Monday, October 31, 2005

Alito Nominated 

Now this is more like it! I think that an excellent measure of the quality of the candidate is the amount of clamoring that it immediatelly elicits from the left. So by the sound of things, we should be in good shape with this one:
Abortion emerged as a potential fault line. Democrats pointed to Alito's rulings that sought to restrict a woman's right to abortion. Senate Judiciary Committee Chairman Arlen Specter, a Republican who supports abortion rights, said that Alito's views on the hot-button issue "will be among one of the first items Judge Alito and I will discuss.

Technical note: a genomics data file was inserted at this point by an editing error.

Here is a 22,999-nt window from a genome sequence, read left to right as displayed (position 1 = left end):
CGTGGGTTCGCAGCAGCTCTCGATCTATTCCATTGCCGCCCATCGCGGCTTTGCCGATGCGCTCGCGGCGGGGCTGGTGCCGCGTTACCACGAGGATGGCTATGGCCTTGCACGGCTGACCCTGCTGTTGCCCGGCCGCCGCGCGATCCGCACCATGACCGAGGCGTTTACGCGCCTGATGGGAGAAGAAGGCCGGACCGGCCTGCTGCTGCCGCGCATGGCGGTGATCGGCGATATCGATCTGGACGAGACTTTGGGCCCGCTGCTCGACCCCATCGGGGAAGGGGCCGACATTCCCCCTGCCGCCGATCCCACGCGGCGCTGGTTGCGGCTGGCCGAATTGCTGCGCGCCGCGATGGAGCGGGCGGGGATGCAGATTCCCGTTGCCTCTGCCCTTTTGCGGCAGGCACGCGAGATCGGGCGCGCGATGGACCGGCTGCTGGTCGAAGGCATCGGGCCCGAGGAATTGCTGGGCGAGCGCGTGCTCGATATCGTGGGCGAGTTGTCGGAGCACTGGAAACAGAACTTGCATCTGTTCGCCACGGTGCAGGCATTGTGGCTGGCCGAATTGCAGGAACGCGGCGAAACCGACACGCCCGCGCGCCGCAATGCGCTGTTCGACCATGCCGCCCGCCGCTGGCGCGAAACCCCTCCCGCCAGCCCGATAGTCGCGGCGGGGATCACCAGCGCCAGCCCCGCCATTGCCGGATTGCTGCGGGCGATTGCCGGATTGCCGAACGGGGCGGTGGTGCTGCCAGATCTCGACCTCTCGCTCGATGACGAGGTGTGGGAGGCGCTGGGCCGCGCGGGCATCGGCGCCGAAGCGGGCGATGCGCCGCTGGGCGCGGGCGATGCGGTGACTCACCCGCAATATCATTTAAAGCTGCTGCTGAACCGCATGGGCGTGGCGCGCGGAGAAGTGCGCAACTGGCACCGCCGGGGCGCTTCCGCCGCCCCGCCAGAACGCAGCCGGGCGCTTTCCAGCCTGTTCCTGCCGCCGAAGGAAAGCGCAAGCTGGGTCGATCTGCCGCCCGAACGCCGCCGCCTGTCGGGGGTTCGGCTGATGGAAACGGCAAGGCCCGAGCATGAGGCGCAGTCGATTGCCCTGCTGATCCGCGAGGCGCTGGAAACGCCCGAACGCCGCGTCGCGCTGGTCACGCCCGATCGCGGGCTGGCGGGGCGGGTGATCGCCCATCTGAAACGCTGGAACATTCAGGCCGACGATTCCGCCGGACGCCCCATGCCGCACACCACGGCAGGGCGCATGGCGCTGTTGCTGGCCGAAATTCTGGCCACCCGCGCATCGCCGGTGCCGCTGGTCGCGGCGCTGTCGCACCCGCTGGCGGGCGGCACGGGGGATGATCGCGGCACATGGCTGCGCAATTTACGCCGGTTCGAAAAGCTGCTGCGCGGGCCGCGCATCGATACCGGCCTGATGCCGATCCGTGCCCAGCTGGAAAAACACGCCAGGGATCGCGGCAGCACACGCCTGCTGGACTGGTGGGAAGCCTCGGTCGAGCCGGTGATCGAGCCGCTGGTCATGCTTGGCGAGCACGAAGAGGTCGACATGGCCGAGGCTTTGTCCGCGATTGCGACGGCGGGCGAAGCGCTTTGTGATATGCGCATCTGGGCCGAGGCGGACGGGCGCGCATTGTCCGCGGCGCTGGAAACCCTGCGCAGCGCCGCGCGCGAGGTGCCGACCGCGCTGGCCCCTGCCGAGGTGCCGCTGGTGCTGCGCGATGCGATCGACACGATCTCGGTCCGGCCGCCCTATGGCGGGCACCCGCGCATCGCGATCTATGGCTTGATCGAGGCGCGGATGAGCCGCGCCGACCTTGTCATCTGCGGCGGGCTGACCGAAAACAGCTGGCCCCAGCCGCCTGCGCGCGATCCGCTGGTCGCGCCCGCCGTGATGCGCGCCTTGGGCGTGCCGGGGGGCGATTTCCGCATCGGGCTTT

"The Senate needs to find out if the man replacing Miers is too radical for the American people," said Senate Minority Leader Harry Reid of Nevada. A rare Democratic senator who opposes abortion, Reid chided Bush for not nominating the first Hispanic to the court."

The National Review is already throwing its weight behind him, noting his firm devotion to the "limited role that our courts play in our constitutional system." The very fact that Democrats try to construe this as conservative, or political at all, speak to the merits of this choice. The fact of the matter is that the interpretation of the constitution isn't a matter of conservative and liberal, but rather one of choosing either to uphold the strict foundational doctrine of our country, or distort the founding documents to serve passing politcal fancy. That the left sees him as a threat to their ability to hijack the only branch of government they still control should be good enough for most thinking Americans to support Alito. It's more than enough for me.

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